I don’t think anyone is actually trying to convince me that Stephen Sommer’s The Mummy, a soft reboot of the 1932 flick with Boris Karloff as the titular Mummy, is a tightly crafted high-quality production. In fact I doubt many people even went into this expecting that, the trailer’s from back in the day evoke the tone of the film well, minus the constant banter between the cast. Growing up I was never a fan because I took a childish dislike to Brendan Fraser that meant I denounced these movies before I even took a peak. I don’t know why — I think it was his hair — God I hated him.
Wonder Woman is the movie fans of DC comics have been waiting for since Christopher Nolan departed from the Batman Franchise in 2012. It also feels different enough from other superhero films to feel enjoyable without being truly refreshing. Logan has been and gone, and if you wan’t a superhero movie that actually has something new to offer, then see that. Wonder Woman works as a welcome refinement of tropes we know and sometimes love, and the addition of a female lead for the first time on the big screen from DC or Marvel is very much welcome, though rather than feeling revolutionary feels like a natural progression. That said, it is hard to not revel in sheer joy that someone finally had the balls to take the helm and show that Women can be just as heroic as men (and in this case, significantly more so).
If “The Fault in Our Stars” and “Paper Towns” have taught me anything, it is not to sneer at young adult fiction. There is some genuinely sappy and seemingly toe-curling stuff written every day and it is indeed eaten up by teenage girls. Though if John Greene’s novel adaptations are anything to go by, maybe that is a fault on the boys.
Today has been really special, I have had the privilege of over 100 visitors that have come to read my review of “Marvellous”. It is great to know that I have made so many more people aware of its existence.
Which brings me onto this — Requests! Anyone and everyone is free to send me film requests to my E-mail: email@example.com where I will be happy to oblige any and all requests, within reason. If there is a reason for me not to pursue the request, I will notify you personally.
All you have to do is pick a film, or multiple films you wish for me to review and have the subject line be “Request” (without the speech marks) otherwise I might not read them. I’d appreciate as many requests as possible as they will give me some direction as to what films I pick.
Thank you for your time. Thank you for your support, and I hope to thank you for making requests too.
So I won’t pretend that I loved “The Lego Movie” as much as seemingly everyone else did. I’m sat in the horrible position where the thoughts going through my head are along the lines of “How on earth did this receive any sort of acclaim?”. I’ve been here before, most notably after watching “Gladiator” around a year ago. I’m sure most have dealt with being told a film is amazing and seeing evidence everywhere around them that this is in fact true, but upon getting around to viewing the film, the feeling of just being completely underwhelmed is crushing. It did surprise me though, I was surprised to see the raving reviews, and I was surprised again to see that my initial assumption of how “The Lego Movie” would turn out, was correct. This is the longest advertisement you will ever watch, sure it will self mockingly point out that it is an advertisement, but that just makes it a clever one.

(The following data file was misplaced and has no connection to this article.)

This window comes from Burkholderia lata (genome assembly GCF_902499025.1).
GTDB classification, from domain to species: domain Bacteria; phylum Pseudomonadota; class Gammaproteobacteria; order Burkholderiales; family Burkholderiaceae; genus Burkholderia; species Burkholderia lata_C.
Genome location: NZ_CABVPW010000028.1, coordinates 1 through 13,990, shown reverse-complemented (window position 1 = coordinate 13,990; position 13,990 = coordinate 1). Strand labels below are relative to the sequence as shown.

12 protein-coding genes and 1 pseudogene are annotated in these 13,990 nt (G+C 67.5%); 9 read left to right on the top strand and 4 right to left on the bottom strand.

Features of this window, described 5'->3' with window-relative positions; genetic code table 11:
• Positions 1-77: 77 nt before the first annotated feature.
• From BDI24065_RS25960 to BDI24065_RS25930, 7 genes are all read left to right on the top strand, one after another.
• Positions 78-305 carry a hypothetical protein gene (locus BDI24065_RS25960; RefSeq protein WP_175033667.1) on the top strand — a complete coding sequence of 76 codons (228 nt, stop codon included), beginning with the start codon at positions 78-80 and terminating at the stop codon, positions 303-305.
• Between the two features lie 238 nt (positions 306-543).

I think I’ve been in the room whilst “Transformers” was on about 6 or 7 times since it was released, I know the whole movie but I’ve never sat and actually watched the entire thing from start to finish (I’m sure a lot of people have had this experience with at least one movie). So I thought “Hey let’s give that one a shot” because I thought you couldn’t really go wrong with a blockbuster to waste a few hours of your time that could be better spent wasting away on games and daydreaming. Well… I guess I was kind of right, I mean, it could have been worse, right?
So we’re here again for even more of “The Twilight Saga”. The addition of the word “Saga” depressed me in the last film, “New Moon”, because by then the idea of watching more “Twilight” seemed like a strange from of oriental torture. I’ve had the misfortune of watching “Eclipse” four times now (Through a chain of events I barely remember, never mind want to go into) and I can safely say it’s better than “New Moon”, but then again, so is strangling puppies. It’s always upsetting to find that after the last film, people still went to see “Eclipse” in droves and helped solidify it’s presence as a blockbuster. Enough about how I hate more people than I am even acquainted with and onto what I thought.